UHF Review

Since it's debut in the late '80s, UHF has since managed to obtain some sort of cult status; mostly among potheads and manic, munchie-hungry, college kids. Creator "Weird Al" Yankovic would blame its dismal box-office performance and subsequent disappearance on a release date which pitted it in a hopeless battle against some of the most popular films of all time. But judging from the content of the film, that's just an excuse. Thankfully, Weird Al has stayed away from movies ever since.

UHF stars parody song-writer Yankovic as a hapless dreamer who assumes control of a failing UHF television station. This serves as the perfect format for Weird Al to do what Weird Al does best: parody! Honestly, UHF is really just a platform for Weird Al to engage in his usual assortment of skits, song parodies, and wacky hijinks. When focusing on that, UHF is dumb, but quite honestly funny. Michael Richards (the future Kramer) even jumps in as Weird Al's crazy janitor, who eventually earns his way on air as a popular children's show host.

Sadly, the film is not nearly so strong when attempting to explore the thinly disguised skit-wrapper it fronts as a plot. You'll find the annoyingly nasal Fran Drescher here, as Weird Al's station receptionist, joining in his fight to save the failing UHF broadcast studios from demolition. Actually, in retrospect, her struggle not to sound like the nasally Fran we all know today is almost entertainment unto itself. But Fran Drescher's attempts to sound normal can't breathe life into the boring, cliché, little guy makes good story UHF tries so desperately to shove down our throats.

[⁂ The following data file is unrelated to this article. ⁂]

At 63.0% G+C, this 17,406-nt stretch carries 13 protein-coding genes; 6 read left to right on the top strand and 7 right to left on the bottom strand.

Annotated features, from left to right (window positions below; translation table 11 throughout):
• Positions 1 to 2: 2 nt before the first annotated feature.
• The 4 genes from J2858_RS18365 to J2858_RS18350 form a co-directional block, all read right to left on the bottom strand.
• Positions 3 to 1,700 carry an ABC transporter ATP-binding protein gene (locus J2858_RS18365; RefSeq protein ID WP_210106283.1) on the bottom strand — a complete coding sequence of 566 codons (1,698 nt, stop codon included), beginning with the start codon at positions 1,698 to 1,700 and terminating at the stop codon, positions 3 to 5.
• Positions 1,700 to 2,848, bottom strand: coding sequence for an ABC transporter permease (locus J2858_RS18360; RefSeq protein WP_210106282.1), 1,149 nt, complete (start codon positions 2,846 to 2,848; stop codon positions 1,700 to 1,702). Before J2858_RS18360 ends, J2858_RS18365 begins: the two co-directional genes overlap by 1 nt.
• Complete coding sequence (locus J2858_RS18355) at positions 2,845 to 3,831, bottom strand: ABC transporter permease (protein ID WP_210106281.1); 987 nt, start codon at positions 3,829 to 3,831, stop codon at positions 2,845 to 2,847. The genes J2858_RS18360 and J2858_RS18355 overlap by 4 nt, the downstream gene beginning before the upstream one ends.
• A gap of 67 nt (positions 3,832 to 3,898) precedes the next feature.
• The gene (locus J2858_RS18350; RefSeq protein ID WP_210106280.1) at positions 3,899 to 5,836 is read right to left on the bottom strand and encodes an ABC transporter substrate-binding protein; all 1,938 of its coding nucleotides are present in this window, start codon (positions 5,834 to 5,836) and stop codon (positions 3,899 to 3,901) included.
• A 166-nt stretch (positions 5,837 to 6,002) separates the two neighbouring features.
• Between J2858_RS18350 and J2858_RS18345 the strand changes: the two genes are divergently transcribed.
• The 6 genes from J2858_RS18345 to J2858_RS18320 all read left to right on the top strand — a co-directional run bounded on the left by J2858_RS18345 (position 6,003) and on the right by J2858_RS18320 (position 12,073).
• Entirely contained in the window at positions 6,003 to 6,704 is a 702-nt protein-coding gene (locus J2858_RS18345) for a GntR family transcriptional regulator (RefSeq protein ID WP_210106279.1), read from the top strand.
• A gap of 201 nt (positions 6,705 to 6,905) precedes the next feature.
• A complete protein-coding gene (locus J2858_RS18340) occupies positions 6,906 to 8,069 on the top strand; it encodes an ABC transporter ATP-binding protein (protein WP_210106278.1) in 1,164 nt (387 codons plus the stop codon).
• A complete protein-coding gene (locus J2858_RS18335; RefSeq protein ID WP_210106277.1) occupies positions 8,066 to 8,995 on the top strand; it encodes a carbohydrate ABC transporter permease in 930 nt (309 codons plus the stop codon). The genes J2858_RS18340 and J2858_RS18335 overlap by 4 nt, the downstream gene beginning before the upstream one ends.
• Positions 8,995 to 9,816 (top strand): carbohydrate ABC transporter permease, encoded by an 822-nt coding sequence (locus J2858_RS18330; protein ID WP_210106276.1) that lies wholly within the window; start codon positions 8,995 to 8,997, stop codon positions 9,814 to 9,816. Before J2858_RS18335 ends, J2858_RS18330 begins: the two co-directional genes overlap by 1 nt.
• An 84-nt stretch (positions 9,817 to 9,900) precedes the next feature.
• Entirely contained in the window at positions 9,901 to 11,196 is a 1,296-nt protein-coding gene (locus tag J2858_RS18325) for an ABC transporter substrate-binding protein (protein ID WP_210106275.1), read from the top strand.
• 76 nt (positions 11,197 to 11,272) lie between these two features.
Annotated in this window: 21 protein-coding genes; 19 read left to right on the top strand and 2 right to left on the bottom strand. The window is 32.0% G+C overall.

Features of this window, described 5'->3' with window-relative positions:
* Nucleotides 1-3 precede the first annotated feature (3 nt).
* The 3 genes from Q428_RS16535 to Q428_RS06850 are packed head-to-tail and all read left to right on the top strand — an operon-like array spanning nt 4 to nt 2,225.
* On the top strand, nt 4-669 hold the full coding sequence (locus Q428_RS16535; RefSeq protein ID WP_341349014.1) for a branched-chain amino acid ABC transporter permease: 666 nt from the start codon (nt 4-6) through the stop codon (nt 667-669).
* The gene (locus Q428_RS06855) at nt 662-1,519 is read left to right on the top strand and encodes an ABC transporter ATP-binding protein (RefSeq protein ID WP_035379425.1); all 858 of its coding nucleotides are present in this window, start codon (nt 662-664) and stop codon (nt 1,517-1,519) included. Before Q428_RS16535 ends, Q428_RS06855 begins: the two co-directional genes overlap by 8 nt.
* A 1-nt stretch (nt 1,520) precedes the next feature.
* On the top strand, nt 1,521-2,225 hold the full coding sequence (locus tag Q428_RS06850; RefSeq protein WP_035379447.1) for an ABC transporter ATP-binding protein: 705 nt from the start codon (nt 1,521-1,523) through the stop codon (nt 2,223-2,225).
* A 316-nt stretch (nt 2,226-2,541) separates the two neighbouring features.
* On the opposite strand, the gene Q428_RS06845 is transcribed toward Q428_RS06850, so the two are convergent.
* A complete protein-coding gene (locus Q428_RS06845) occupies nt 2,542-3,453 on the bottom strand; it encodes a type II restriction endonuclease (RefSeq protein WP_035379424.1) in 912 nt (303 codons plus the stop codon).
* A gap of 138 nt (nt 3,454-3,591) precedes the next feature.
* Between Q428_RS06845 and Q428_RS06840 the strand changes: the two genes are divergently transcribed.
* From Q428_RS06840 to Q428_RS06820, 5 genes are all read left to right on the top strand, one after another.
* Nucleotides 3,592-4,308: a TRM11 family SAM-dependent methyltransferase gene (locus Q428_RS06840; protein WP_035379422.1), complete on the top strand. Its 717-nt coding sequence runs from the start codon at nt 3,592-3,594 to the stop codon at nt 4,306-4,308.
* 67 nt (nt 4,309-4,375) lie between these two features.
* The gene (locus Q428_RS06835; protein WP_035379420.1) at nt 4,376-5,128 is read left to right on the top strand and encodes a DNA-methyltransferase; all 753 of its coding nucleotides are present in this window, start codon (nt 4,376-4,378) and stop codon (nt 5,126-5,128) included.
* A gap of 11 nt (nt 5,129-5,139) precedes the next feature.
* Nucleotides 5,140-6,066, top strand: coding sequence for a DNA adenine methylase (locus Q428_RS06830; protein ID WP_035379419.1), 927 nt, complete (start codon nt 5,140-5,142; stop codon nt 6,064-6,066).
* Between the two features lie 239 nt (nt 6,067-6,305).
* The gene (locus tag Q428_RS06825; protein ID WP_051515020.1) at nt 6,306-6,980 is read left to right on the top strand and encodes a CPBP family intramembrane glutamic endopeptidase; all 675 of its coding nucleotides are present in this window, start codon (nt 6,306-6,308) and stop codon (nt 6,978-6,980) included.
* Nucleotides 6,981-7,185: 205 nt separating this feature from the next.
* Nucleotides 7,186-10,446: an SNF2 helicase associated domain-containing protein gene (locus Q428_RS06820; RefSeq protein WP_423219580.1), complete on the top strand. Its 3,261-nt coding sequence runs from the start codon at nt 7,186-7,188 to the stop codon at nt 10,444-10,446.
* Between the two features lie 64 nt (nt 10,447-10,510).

Weird Al of course, cannot act. He's a clown by nature and genius when set free. Incapable of making anything seem personal or involved, he's more like a bad clone of Pee Wee Herman in this film than anything else. I suspect he knows and doesn't care. While he's still best at writing funny, semi-witty song parodies; when not concerned with plot or attempting to be occasionally serious, Al delivers comedy true to form.

The sets are cheesy, as is Weird Al's hair. Simplicity is the key and parody the game of the day. If you can ignore the crap shoved in around Weird Al's skits, then you might just enjoy the time you spend watching UHF. Watch for it on late night TV. It's more fun if you aren't paying for it.


Facts and Figures

Run time: 97 mins

In Theaters: Friday 21st July 1989

Budget: $5M

Distributed by: Orion Pictures Corporation

Production compaines: Metro-Goldwyn-Mayer (MGM), Orion Pictures


Contactmusic.com: 2.5 / 5

Rotten Tomatoes: 63%
Fresh: 15 Rotten: 9

IMDB: 7.0 / 10

Cast & Crew


Producer: John W. Hyde,

Starring: "Weird Al" Yankovic as George Newman, as Teri, as Stanley Spadowski, as Bob, as Pamela Finklestein, as R.J. Fletcher, as Philo, as Noodles MacIntosh